In its first four months of operation, the Smithsonian National Museum of African American History and Culture surpassed one million visits and quickly became a cherished, vital monument to the African American experience. And yet this accomplishment was never assured. In A Fool's Errand, founding director Lonnie Bunch tells his story of bringing his clear vision and leadership to bear to realize this shared dream of many generations of Americans.
Outlining the challenges of site choice, architect selection, building design, and the compilation of an unparalleled collection of African American artifacts, Bunch also delves into his personal struggles--especially the stress of a high-profile undertaking--and the triumph of establishing such an institution without mentors or guidebooks to light the way. His memoir underscores his determination to create a museum that treats the black experience as an essential component of every American's identity.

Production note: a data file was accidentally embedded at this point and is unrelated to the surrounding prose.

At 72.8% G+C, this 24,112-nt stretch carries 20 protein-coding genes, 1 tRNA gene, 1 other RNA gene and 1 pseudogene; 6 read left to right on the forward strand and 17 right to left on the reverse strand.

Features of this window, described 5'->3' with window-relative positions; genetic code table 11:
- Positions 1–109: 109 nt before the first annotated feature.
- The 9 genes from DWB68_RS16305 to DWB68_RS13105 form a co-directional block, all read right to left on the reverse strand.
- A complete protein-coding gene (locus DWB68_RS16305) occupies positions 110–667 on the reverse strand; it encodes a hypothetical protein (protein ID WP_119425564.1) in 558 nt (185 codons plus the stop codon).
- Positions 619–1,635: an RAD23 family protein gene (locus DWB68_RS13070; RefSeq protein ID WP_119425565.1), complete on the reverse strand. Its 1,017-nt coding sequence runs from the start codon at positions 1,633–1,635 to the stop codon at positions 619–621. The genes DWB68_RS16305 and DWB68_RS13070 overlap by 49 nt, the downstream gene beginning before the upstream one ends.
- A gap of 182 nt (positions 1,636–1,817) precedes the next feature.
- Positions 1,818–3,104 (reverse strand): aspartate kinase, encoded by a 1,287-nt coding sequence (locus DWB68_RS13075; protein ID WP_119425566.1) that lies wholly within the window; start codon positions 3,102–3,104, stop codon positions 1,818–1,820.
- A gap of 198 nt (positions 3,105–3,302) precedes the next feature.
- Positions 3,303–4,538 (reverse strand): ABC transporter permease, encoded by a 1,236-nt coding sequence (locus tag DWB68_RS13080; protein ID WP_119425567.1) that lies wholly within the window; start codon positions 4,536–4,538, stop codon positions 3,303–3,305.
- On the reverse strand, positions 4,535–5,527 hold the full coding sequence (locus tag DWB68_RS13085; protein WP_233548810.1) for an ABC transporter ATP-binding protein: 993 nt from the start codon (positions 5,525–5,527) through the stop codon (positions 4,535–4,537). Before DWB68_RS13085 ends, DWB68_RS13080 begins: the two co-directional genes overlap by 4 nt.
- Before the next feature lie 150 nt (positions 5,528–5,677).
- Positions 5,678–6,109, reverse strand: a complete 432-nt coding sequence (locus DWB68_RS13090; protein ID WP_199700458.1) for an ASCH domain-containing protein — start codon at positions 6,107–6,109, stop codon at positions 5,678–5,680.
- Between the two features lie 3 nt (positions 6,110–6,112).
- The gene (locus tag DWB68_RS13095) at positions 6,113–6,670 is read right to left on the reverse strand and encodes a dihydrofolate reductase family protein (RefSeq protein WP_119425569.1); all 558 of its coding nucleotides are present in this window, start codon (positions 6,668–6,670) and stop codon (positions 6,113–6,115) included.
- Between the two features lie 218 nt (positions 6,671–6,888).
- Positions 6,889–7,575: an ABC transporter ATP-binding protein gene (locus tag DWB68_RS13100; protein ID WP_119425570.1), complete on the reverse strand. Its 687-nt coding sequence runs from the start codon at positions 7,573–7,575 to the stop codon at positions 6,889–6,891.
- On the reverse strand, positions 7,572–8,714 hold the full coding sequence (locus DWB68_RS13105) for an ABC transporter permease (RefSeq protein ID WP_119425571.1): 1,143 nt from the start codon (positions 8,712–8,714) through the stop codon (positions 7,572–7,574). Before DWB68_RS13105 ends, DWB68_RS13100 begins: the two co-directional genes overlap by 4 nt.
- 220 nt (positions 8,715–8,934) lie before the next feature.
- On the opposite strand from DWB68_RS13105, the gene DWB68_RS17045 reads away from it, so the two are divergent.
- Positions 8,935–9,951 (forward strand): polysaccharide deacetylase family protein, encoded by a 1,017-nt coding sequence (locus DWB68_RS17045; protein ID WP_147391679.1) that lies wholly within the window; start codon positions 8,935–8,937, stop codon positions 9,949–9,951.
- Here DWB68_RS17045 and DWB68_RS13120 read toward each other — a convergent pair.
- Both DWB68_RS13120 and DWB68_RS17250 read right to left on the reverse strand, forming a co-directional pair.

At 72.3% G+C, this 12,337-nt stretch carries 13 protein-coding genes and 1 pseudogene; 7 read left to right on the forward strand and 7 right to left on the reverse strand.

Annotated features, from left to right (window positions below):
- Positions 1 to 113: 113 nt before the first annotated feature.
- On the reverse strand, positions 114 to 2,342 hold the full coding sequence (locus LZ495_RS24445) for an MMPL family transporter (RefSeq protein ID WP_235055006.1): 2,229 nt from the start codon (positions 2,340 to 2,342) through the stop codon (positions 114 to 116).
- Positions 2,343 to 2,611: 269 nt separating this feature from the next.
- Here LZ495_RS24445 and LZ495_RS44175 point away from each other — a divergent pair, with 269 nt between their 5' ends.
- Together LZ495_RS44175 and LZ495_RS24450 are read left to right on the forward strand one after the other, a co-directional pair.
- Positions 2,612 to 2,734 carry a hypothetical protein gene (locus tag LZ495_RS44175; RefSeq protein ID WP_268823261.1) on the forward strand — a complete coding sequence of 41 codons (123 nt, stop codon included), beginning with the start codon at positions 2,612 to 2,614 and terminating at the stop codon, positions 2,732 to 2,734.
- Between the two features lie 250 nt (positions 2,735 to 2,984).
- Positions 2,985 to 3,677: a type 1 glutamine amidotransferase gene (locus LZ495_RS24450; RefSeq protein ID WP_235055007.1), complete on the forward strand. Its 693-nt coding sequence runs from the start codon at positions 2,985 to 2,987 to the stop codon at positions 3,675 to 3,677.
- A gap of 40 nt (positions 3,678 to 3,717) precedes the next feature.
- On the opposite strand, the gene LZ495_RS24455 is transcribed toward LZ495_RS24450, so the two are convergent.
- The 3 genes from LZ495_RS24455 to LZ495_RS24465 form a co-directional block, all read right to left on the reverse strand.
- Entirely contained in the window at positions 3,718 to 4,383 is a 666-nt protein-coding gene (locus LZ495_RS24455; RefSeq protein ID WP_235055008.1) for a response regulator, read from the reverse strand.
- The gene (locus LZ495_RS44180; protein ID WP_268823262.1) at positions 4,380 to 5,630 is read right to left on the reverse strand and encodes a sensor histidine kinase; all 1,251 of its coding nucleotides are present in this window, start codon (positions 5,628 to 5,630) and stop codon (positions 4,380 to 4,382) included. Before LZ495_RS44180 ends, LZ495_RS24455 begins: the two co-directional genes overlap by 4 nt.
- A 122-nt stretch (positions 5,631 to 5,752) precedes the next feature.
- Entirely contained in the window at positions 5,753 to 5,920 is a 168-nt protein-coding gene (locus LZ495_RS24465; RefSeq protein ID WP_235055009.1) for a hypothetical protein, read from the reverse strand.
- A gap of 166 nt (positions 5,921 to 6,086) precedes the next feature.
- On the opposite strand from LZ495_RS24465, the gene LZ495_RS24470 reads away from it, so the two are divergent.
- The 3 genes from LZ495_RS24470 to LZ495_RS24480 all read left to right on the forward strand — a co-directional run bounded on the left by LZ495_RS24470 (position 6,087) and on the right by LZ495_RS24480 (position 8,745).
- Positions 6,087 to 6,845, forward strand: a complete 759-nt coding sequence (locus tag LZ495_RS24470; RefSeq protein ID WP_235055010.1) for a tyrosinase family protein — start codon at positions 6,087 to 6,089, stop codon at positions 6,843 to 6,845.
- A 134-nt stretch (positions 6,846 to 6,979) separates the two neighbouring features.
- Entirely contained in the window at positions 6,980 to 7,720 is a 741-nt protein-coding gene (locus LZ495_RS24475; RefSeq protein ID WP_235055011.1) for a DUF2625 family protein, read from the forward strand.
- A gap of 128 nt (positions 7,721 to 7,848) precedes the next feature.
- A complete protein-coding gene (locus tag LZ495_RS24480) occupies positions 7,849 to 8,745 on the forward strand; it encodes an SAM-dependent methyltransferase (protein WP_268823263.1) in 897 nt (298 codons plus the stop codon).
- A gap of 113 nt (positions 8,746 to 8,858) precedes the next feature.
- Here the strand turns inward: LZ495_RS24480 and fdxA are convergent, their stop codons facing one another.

This inside account of how Bunch planned, managed, and executed the museum's mission informs and inspires not only readers working in museums, cultural institutions, and activist groups, but also those in the nonprofit and business worlds who wish to understand how to succeed--and do it spectacularly--in the face of major political, structural, and financial challenges.